Identification of a novel polysaccharide in land plants and synthesis by members of the cellulose synthase-like F gene family

Little A1, Lahnstein J1, Jeffery DW2, Khor SF1, Schwerdt JG1, Shirley NJ1, Hooi M3, Xing X1,3, Burton RA1 and Bulone V1,3

  1. ARC Centre of Excellence in Plant Cell Walls, School of Agriculture, Food and Wine, University of Adelaide, Waite Campus, Glen Osmond, SA 5064, Australia.
  2. School of Agriculture, Food and Wine, University of Adelaide, Waite Campus, Glen Osmond, SA 5064, Australia.
  3. Adelaide Glycomics, School of Agriculture, Food and Wine, University of Adelaide, Waite Campus, Glen Osmond, SA 5064, Australia.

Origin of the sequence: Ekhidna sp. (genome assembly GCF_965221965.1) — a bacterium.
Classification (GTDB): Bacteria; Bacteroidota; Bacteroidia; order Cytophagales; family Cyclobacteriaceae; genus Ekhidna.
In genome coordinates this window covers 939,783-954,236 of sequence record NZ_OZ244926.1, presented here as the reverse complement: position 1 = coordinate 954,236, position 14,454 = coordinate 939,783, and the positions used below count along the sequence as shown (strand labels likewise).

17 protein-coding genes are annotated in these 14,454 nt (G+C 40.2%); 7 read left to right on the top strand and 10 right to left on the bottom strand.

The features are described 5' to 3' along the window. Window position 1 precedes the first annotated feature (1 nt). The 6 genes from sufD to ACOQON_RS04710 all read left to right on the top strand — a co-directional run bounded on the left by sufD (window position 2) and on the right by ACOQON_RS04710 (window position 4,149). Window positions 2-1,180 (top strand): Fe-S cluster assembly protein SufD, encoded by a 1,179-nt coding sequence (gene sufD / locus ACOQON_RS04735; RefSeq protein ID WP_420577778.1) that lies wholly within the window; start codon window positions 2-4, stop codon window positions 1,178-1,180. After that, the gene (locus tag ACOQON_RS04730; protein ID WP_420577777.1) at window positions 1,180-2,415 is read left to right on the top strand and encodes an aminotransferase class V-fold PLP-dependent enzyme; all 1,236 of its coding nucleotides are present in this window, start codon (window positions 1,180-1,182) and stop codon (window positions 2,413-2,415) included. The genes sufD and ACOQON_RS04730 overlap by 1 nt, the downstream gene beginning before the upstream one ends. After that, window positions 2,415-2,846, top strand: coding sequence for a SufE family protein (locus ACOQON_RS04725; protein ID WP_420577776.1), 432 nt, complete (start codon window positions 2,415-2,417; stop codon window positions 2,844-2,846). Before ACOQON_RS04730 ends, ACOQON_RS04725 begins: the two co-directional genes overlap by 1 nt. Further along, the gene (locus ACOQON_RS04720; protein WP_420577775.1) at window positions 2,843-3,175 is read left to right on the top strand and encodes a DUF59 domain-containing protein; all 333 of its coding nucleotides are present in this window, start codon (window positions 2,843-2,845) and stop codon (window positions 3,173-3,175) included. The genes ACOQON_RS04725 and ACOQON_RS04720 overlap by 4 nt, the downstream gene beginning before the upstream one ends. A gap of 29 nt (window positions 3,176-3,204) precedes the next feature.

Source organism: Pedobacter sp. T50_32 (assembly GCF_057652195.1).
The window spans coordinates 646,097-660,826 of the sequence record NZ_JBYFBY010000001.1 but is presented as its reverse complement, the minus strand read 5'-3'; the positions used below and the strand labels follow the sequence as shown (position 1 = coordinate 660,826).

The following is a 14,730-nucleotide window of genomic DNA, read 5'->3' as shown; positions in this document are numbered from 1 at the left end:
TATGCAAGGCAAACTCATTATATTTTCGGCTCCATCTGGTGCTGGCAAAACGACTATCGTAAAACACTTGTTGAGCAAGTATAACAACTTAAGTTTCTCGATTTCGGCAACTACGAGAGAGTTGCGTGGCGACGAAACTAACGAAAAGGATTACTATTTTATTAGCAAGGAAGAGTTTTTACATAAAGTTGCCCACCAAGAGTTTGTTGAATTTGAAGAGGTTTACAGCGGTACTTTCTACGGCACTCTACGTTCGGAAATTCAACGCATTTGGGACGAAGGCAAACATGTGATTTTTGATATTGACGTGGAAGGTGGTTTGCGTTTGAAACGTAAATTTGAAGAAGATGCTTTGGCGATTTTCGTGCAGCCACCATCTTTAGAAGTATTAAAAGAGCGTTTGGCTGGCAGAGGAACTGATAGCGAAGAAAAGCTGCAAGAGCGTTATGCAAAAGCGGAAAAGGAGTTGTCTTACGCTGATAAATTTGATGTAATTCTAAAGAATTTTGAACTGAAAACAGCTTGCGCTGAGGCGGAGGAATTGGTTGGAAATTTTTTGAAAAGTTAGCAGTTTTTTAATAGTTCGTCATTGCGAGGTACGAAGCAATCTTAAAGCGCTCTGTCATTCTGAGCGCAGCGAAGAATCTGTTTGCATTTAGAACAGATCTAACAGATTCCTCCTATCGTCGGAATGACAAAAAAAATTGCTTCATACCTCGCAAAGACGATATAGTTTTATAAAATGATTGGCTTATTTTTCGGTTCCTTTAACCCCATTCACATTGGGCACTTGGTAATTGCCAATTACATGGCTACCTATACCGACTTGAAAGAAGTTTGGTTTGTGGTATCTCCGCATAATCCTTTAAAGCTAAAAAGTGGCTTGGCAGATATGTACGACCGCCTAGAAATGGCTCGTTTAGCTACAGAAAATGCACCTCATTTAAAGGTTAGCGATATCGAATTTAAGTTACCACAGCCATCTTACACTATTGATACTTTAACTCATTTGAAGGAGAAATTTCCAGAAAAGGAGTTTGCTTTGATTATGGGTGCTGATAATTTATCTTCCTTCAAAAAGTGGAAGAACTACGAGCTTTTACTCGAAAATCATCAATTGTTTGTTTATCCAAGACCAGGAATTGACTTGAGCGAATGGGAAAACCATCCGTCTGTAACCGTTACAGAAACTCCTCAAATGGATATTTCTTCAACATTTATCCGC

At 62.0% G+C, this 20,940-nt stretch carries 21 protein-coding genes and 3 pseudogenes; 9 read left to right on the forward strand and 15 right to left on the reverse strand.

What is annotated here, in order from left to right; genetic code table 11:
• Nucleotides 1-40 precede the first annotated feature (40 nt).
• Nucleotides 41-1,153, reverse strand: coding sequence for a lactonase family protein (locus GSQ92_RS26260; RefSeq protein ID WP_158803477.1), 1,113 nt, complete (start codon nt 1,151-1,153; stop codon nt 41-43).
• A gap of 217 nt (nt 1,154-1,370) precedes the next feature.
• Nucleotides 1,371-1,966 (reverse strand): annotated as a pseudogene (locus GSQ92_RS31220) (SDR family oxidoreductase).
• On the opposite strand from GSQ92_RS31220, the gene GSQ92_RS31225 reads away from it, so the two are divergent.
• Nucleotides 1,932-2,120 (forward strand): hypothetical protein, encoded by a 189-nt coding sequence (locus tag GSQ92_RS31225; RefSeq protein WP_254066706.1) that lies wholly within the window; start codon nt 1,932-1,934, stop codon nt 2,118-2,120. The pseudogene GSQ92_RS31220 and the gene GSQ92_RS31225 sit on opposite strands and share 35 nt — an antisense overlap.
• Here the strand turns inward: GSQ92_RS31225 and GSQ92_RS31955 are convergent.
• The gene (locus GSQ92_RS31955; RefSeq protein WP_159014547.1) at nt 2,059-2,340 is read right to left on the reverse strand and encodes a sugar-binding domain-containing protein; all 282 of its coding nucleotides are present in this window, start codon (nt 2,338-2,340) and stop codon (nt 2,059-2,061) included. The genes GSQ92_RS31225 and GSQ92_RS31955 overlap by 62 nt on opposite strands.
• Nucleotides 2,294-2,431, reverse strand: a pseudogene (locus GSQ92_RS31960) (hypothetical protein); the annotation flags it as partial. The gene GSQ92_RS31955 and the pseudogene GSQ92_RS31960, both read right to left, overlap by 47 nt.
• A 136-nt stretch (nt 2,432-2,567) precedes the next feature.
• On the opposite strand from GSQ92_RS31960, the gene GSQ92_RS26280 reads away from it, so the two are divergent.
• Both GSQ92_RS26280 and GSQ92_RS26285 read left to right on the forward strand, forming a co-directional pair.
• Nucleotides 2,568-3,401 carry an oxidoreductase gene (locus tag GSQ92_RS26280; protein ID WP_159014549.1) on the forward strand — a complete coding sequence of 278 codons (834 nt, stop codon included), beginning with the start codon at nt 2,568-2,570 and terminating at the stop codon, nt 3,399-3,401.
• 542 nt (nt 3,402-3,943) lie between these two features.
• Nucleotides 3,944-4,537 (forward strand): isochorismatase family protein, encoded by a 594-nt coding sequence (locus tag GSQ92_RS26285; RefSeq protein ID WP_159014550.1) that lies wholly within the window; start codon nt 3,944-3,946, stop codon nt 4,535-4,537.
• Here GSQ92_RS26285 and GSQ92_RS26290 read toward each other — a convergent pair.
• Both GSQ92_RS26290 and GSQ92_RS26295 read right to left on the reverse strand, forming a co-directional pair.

As a significant component of monocot cell walls, (1,3;1,4)-β-glucan has conclusively been shown to be synthesised by the cellulose synthase-like F6 protein. In this study, we investigated the synthetic activity of other members of the barley CslF gene family using heterologous expression. As expected, the majority of the genes encode proteins that are capable of synthesising detectable levels of (1,3;1,4)-β-glucan, however, overexpression of HvCslF3 and HvCslF10 genes resulted in the synthesis of a novel polysaccharide. A simple diagnostic assay has been developed and the polysaccharide has been biochemically characterised. To demonstrate that this product was not an aberration of the heterologous system, the characteristic polysaccharide linkages were confirmed to be present in wild type barley tissues known to contain HvCslF3 and HvCslF10 transcripts. The finding of this linkage in land plants has significant implications for defining the cell wall content of many crop species and challenges the concept that members of a single Csl family possess the same carbohydrate synthetic activity.